The way history is presented on television has undergone a “revolution”, says Mary Beard.
The historian – who has fronted documentary series for the BBC on Pompeii and Caligula – drew particular reference to the presentation of history on BBC2 a decade earlier. “This is not meant as a criticism of any of the guys I’m about to name, but it was full of Simon Schama and David Starkey and Niall Ferguson.” she told an audience at the Cheltenham Literature Festival.
“It’s going to sound very gendered but there was a rather unitary rhetoric about how history should be delivered on TV and it tended to be rotund in its language and it tended to be, again, big guy talking about things that have conventionally been called ‘big history’.”
But, according to Beard, things have moved on. “I think there’s been a revolution on all levels in a very short time and the kind of stuff that people like Amanda Vickery has done about women, and now Amanda Foreman, and people looking at different sorts of history.”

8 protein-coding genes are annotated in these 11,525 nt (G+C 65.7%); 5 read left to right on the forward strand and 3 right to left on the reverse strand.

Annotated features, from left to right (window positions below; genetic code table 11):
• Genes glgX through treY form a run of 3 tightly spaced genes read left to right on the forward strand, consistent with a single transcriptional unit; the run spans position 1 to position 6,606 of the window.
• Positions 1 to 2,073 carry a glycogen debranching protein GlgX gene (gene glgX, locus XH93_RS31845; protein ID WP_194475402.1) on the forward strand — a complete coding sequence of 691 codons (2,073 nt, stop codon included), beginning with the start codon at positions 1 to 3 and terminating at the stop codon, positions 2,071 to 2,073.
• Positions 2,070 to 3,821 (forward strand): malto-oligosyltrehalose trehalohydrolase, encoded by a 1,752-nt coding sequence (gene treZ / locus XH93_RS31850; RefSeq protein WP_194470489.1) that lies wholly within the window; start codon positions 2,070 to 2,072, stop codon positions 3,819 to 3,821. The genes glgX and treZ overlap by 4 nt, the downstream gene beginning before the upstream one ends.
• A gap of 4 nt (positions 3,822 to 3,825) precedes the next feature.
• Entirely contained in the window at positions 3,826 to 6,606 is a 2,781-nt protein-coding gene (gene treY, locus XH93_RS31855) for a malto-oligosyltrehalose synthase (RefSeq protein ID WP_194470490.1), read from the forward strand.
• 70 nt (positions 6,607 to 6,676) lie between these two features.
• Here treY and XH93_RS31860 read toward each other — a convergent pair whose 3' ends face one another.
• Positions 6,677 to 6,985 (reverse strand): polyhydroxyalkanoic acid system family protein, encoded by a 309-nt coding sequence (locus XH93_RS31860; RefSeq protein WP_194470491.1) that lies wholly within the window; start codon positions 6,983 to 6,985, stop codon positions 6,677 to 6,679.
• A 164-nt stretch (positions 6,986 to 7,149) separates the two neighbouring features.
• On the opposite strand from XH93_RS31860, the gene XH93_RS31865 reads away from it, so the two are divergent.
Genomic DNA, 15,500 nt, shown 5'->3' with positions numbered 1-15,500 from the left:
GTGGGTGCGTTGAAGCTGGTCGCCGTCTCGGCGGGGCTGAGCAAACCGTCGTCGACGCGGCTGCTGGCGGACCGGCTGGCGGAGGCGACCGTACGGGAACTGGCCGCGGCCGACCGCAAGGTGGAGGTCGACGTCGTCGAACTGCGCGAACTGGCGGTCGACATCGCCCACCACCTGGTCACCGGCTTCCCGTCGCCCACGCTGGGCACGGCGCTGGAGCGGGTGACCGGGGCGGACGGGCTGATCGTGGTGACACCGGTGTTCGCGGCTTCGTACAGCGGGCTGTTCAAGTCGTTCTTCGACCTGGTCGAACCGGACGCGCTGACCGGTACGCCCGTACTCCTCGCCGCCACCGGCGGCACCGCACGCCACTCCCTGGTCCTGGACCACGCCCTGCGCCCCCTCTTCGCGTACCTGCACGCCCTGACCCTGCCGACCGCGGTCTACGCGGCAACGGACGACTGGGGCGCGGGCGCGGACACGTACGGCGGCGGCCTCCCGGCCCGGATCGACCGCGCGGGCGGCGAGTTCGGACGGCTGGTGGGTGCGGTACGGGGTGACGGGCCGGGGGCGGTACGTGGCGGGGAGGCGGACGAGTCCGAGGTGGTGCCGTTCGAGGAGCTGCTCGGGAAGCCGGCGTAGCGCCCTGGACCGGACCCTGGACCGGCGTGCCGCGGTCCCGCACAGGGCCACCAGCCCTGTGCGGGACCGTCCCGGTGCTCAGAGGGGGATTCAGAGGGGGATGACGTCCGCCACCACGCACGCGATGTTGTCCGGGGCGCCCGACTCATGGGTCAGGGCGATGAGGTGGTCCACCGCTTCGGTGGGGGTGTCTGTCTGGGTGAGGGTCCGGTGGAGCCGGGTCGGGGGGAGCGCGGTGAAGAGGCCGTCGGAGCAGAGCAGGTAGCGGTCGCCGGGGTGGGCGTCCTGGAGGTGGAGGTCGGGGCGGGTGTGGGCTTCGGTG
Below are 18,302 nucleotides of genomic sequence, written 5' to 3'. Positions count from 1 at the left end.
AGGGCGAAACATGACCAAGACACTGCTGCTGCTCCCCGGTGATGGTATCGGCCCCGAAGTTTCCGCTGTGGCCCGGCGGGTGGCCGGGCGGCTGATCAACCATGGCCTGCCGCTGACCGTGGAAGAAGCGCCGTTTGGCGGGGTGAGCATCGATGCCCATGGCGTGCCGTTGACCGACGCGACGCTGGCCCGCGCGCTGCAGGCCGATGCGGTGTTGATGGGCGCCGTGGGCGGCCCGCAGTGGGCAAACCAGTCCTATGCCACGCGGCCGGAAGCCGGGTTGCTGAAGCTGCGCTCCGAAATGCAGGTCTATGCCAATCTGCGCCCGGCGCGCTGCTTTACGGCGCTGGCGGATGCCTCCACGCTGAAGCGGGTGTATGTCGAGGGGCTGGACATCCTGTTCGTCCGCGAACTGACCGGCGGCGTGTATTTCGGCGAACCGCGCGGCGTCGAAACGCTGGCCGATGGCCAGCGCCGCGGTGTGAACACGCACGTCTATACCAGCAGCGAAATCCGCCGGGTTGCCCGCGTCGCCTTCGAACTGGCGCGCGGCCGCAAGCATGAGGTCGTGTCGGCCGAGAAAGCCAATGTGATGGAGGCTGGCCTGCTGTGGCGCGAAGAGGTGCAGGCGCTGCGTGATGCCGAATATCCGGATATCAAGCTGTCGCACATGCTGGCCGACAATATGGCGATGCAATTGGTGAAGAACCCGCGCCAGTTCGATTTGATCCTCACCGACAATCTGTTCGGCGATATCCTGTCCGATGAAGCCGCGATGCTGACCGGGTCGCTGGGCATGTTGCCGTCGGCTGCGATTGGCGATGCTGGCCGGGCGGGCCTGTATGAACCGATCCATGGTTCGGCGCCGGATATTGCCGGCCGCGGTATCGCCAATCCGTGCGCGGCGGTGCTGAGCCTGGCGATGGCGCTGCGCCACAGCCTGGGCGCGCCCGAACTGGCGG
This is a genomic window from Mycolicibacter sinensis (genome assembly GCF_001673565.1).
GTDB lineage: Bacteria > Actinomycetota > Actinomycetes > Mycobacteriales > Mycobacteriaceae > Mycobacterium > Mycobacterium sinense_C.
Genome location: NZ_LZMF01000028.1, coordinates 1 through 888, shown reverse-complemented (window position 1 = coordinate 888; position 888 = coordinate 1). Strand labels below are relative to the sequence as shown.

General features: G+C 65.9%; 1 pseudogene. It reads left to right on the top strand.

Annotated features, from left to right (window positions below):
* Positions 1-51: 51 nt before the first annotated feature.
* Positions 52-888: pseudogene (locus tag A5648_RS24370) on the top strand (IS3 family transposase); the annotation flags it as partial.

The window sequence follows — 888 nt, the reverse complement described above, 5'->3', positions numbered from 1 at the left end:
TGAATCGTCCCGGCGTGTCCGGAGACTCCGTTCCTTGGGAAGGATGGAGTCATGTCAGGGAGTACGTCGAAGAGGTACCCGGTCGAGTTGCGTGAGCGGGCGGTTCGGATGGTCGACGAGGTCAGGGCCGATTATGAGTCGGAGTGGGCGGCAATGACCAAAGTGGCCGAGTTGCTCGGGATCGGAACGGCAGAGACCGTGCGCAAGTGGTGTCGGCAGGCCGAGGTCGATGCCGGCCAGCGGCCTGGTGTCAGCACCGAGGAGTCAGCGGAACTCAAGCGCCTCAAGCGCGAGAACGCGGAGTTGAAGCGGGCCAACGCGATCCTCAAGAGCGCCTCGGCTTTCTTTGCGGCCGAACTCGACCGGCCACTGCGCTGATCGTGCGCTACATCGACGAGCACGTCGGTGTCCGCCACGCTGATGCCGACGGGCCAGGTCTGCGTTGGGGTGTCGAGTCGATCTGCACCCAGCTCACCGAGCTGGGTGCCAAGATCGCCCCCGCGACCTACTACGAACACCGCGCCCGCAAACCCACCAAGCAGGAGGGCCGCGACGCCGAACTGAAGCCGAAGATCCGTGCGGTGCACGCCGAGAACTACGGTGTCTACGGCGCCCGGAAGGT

Beard, whose new book SPQR: A History of Ancient Rome is out later this month, picked out one of her own series, 2012 documentary Meet the Romans, as “very much on the cusp” of the transition in how history is presented on television.
“I remember we’d said to the BBC we’d do something – we’d use the epitaphs of ordinary people to talk about what the Romans were like and there was a slight drawing of breath. Do people really want to see tombstones?
“When we delivered the programme they said, ‘Oh, we could have had more of those.’ In a way, actually the period of making that television programme was almost when things were changing.”